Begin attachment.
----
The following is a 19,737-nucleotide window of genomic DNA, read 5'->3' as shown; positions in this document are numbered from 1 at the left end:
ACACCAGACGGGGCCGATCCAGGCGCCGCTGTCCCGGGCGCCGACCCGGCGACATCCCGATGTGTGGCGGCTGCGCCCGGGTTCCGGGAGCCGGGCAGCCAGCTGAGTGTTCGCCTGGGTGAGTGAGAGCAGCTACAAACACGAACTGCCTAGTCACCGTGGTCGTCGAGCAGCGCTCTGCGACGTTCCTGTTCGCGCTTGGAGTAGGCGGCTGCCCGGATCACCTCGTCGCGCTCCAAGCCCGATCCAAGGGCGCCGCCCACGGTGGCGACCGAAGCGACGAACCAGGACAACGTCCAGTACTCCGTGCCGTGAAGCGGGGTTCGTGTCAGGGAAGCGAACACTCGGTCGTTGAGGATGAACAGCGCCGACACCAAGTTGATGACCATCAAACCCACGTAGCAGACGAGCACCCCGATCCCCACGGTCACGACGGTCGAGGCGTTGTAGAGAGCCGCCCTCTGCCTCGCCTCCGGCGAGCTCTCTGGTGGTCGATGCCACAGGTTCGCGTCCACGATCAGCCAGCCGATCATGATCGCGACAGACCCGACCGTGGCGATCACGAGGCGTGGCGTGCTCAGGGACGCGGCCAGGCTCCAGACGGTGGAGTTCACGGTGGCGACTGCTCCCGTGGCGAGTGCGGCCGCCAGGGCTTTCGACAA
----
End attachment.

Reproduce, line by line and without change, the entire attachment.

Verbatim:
The following is a 19,737-nucleotide window of genomic DNA, read 5'->3' as shown; positions in this document are numbered from 1 at the left end:
ACACCAGACGGGGCCGATCCAGGCGCCGCTGTCCCGGGCGCCGACCCGGCGACATCCCGATGTGTGGCGGCTGCGCCCGGGTTCCGGGAGCCGGGCAGCCAGCTGAGTGTTCGCCTGGGTGAGTGAGAGCAGCTACAAACACGAACTGCCTAGTCACCGTGGTCGTCGAGCAGCGCTCTGCGACGTTCCTGTTCGCGCTTGGAGTAGGCGGCTGCCCGGATCACCTCGTCGCGCTCCAAGCCCGATCCAAGGGCGCCGCCCACGGTGGCGACCGAAGCGACGAACCAGGACAACGTCCAGTACTCCGTGCCGTGAAGCGGGGTTCGTGTCAGGGAAGCGAACACTCGGTCGTTGAGGATGAACAGCGCCGACACCAAGTTGATGACCATCAAACCCACGTAGCAGACGAGCACCCCGATCCCCACGGTCACGACGGTCGAGGCGTTGTAGAGAGCCGCCCTCTGCCTCGCCTCCGGCGAGCTCTCTGGTGGTCGATGCCACAGGTTCGCGTCCACGATCAGCCAGCCGATCATGATCGCGACAGACCCGACCGTGGCGATCACGAGGCGTGGCGTGCTCAGGGACGCGGCCAGGCTCCAGACGGTGGAGTTCACGGTGGCGACTGCTCCCGTGGCGAGTGCGGCCGCCAGGGCTTTCGACAA